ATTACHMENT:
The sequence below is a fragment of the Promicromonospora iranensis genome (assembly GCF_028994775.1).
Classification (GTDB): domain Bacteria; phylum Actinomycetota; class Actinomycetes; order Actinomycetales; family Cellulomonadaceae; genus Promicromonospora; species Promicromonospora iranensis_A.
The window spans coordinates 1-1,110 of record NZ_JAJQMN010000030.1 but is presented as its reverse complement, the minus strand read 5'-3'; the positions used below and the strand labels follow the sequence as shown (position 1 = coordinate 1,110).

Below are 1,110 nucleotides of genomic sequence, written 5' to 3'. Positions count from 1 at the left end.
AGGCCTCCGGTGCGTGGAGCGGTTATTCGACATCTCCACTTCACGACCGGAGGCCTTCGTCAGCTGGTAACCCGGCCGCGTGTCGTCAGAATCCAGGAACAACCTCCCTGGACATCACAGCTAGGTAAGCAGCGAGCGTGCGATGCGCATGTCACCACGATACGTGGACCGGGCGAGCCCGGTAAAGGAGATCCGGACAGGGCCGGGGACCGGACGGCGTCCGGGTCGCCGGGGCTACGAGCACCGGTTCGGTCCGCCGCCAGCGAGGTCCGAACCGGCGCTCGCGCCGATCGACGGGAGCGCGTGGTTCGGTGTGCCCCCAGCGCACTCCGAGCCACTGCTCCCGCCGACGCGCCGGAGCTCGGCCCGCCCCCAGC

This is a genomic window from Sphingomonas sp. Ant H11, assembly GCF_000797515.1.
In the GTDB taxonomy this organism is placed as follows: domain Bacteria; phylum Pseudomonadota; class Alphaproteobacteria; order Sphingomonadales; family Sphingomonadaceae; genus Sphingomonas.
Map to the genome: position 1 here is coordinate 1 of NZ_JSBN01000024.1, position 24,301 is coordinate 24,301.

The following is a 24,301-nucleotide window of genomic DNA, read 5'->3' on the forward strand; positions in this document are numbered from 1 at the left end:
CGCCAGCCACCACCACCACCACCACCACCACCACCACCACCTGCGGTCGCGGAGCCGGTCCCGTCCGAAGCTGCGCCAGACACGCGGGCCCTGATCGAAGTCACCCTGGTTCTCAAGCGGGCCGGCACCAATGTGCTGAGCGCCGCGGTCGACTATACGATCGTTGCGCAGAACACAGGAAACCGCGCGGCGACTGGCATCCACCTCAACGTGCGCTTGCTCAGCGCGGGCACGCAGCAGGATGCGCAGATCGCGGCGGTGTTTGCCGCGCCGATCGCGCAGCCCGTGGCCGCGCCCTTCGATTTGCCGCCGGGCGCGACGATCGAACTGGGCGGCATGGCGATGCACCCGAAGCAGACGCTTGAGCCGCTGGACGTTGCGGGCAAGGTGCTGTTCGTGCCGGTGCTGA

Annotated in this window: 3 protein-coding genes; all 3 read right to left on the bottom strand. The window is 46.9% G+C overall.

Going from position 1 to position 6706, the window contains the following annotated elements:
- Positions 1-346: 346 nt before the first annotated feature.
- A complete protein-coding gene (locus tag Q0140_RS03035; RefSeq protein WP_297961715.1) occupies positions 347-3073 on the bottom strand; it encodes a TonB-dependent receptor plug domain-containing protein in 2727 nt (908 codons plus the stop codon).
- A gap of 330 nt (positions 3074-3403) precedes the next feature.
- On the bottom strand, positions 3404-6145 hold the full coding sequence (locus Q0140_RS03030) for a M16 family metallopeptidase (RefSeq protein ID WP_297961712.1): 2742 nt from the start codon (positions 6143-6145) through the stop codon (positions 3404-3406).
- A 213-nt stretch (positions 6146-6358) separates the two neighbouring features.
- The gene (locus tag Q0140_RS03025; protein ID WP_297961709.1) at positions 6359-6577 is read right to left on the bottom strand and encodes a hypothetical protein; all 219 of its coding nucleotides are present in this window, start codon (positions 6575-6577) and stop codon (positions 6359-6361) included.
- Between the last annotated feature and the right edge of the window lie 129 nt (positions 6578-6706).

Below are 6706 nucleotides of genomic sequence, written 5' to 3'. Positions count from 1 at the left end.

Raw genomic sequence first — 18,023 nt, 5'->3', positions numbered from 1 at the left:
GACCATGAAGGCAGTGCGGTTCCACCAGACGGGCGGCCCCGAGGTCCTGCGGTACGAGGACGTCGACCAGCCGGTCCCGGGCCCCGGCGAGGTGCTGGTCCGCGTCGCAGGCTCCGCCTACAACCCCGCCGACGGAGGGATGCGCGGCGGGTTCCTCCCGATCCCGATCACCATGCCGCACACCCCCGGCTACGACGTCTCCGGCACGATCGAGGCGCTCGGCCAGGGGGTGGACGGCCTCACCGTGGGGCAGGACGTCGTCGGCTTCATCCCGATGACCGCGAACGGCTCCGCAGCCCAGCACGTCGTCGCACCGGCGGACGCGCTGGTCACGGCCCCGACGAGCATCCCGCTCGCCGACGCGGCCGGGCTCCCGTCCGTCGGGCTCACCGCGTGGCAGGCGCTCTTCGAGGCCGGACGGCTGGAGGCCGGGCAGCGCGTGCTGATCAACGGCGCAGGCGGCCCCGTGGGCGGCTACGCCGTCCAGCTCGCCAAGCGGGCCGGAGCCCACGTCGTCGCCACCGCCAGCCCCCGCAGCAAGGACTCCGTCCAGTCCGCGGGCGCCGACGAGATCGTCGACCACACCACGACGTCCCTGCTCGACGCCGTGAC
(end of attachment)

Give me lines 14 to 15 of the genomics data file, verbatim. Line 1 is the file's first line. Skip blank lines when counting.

- A complete protein-coding gene (locus tag Q0140_RS03035; RefSeq protein WP_297961715.1) occupies positions 347-3073 on the bottom strand; it encodes a TonB-dependent receptor plug domain-containing protein in 2727 nt (908 codons plus the stop codon).
- A gap of 330 nt (positions 3074-3403) precedes the next feature.